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193. Monument Peak (12/16/00)

Hikers (5): Atul, Lixin, Pistol Pete, Russ, Steve
Distance: 8 miles
Rating: 4 difficulty, 7 beauty
Park info: Ed R. Levin County Park in the Milpitas foothills

Write-up by Steve

After visiting Mission Peak the previous week, it seemed apropos to visit her sister, Monument Peak. Surprisingly, it had been almost two years since last visiting Ed Levin County Park, and high time to visit the most radiant (as in electromagnetic) heights in the area.

Pistol decided to meet us at the trailhead, mostly to show off his newly-purchased VW, a replacement for his last car, which he totaled a few weeks prior. Traumatic experiences like that have made Pistol appreciate the beauty of hiking almost as much as the magic of airbags. After we found everyone scattered among the several parking lots, it was time to hike.

1, 2, 3, ... INCH!

Actually, our cheer was hushed as we discovered the trails were supposedly closed. Although we normally abide all trail signage, there was no good reason for a closure. Plus, the ranger happily took our entrance fee without mentioning this rather critical piece of data, so we guessed the sign was just old. Whatever the case, we "snuck" up the slopes on a trail that turned out to be surprisingly firm (shiggy-free) despite the recent rains. A prior visit after similar rains made us expect tons-o'-mud.

Up, up, up we headed toward the tower-crowned peaks. The trail near the bottom is quite nice, winding through some wooded areas before heading upward. Near the top of the mountain it became extremely windy and cold, a condition for which none of us was entirely prepared. We kept hiking onward, but eventually concluded that we were hopelessly lost (nothing new here) among the dozens of antenna-ridden peaks and had definitely hiked much farther than necessary to get to Monument Peak (any farther and we would be at Mission Peak!).

The wind was literally sandblasting us, so we decided to take the nearest route downward. After a while, the wind abated, but it became apparent that the trail we had picked would ultimately end up somewhere far from the confines of Ed Levin Park. D'oh! What to do? Atul wanted to keep going down and hitch a ride from some kindly Milpitisian, but somehow I managed to convince everyone to climb back up the steep trail into the blustery winds.

When we made it back to the crest, we scurried for shelter and ate whatever food we had left. We then hiked a quick semi-circle toward the tallest antenna in the area, which Russ and I remembered from a previous hike. This would at least guarantee that the trail attached to it would head back to the park. As it turned out, that whole area was labeled "off limits," but by this time no one was going to turn around. We hiked past the giant tower and over a cattle fence onto charted territory. Finally we knew where we were and headed on down! I was suddenly reminded that this very area was where Mrs. Egg called Egg a "Pumpkin Monkey," a term of affection we still use today. Those rascals!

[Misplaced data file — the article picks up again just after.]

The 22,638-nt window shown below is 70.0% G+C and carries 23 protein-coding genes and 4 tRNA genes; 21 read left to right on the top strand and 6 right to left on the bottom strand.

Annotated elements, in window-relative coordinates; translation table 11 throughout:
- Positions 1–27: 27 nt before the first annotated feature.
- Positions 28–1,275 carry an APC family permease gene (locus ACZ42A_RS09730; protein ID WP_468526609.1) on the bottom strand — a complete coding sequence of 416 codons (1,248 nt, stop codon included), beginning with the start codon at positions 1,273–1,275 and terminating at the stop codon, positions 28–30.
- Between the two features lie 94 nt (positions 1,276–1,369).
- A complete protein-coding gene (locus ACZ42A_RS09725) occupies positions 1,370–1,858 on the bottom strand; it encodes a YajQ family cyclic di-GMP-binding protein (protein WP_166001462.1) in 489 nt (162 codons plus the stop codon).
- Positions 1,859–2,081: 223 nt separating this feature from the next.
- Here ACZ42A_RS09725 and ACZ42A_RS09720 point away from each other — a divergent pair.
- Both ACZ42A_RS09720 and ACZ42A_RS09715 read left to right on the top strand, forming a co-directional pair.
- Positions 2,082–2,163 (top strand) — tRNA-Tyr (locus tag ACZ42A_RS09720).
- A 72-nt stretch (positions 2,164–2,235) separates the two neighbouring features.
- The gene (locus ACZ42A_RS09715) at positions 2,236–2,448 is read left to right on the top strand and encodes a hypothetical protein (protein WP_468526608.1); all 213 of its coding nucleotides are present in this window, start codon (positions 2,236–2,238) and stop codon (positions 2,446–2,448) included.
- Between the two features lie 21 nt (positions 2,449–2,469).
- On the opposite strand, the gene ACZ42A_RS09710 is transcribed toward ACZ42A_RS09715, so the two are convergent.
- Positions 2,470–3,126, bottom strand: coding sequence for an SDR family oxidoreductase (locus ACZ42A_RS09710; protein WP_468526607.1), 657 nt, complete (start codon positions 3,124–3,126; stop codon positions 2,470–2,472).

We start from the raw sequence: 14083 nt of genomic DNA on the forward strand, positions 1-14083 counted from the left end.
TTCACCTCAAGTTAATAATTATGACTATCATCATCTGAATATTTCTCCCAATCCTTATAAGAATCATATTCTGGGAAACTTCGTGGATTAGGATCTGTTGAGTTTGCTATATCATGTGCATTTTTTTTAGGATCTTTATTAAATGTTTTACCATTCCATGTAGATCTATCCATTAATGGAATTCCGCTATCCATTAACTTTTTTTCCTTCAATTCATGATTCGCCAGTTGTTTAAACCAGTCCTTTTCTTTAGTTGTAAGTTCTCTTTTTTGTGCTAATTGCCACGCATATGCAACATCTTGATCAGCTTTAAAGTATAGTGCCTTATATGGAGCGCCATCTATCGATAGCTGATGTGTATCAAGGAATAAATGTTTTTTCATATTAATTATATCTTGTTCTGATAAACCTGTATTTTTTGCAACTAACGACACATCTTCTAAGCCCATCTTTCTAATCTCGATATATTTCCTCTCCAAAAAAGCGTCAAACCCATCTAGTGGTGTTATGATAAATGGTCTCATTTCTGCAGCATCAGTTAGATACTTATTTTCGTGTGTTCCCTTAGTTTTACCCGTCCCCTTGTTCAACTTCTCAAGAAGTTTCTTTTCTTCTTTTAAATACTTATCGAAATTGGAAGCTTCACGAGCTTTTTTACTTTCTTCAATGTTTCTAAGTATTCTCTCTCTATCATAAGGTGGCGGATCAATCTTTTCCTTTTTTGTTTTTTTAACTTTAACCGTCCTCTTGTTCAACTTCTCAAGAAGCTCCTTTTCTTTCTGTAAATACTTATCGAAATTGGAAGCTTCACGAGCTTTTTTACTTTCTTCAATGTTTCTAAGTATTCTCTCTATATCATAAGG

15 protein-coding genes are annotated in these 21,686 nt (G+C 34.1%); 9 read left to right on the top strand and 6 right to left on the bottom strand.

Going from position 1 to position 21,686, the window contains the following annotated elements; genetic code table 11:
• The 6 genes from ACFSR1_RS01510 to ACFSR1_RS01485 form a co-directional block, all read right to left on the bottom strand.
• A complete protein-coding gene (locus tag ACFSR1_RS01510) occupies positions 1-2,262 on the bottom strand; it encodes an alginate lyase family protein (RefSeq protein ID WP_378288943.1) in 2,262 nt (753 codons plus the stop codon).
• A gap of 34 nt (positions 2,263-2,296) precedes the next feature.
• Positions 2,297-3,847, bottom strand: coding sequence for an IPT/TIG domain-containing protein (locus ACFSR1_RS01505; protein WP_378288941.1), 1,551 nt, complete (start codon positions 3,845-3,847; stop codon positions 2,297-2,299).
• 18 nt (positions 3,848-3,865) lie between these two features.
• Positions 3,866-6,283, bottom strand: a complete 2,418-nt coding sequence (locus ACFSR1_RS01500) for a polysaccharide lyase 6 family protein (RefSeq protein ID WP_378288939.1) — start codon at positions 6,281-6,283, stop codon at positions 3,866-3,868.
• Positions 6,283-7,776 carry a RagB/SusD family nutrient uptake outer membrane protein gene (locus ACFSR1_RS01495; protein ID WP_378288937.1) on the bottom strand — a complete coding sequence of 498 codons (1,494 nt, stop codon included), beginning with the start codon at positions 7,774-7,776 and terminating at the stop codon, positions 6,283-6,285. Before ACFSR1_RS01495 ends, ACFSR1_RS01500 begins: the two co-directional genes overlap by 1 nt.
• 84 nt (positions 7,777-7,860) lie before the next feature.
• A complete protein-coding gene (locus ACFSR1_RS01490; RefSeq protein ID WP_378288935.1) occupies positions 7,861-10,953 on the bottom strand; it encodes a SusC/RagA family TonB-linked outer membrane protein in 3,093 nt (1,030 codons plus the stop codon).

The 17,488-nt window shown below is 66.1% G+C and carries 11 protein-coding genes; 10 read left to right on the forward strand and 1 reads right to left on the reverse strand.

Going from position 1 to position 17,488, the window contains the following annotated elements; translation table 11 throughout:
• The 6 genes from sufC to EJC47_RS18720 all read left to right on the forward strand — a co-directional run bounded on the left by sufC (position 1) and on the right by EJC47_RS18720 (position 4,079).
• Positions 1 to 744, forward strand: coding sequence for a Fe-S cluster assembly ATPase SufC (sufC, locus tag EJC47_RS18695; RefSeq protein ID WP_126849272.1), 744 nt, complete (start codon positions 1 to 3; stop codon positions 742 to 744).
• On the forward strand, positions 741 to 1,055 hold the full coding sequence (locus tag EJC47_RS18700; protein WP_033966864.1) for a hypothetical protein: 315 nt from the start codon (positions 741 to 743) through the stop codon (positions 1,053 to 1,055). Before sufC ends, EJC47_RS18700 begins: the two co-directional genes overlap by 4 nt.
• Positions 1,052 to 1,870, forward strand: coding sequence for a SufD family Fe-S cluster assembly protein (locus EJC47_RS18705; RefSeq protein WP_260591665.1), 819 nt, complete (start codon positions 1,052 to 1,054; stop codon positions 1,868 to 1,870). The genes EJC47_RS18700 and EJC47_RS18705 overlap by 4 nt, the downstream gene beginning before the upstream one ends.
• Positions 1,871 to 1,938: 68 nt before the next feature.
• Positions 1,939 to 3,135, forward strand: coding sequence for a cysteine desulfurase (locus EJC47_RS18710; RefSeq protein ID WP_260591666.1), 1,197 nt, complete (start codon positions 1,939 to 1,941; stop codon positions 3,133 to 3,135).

The trip down was pretty tame, with all of us totally worn out and happy to not have been blown off the mountain. Some of our faces were totally red from "wind chap" (pictures from a party five hours later also show my face as red--it really wasn't the liquor!), and we crawled into our cars for the trip home. Ah, maybe THAT'S why it had been two years since the last time we visited this park!

Advice to the next hikers: In the two years between our visits, the park service had allowed many more towers and service roads to be built (without any additional signage), so without the GPS coordinates of the peak or a new detailed map, it is a crapshoot to find the actual Monument Peak. All the same, you can certainly find plenty of peaks that are just as good and afford sweeping views of the area. Plus, you can be sure you will have excellent cell phone coverage. Unless you MUST find the peak, it's still a great hike. Whatever you do, bring a windbreaker, just in case!



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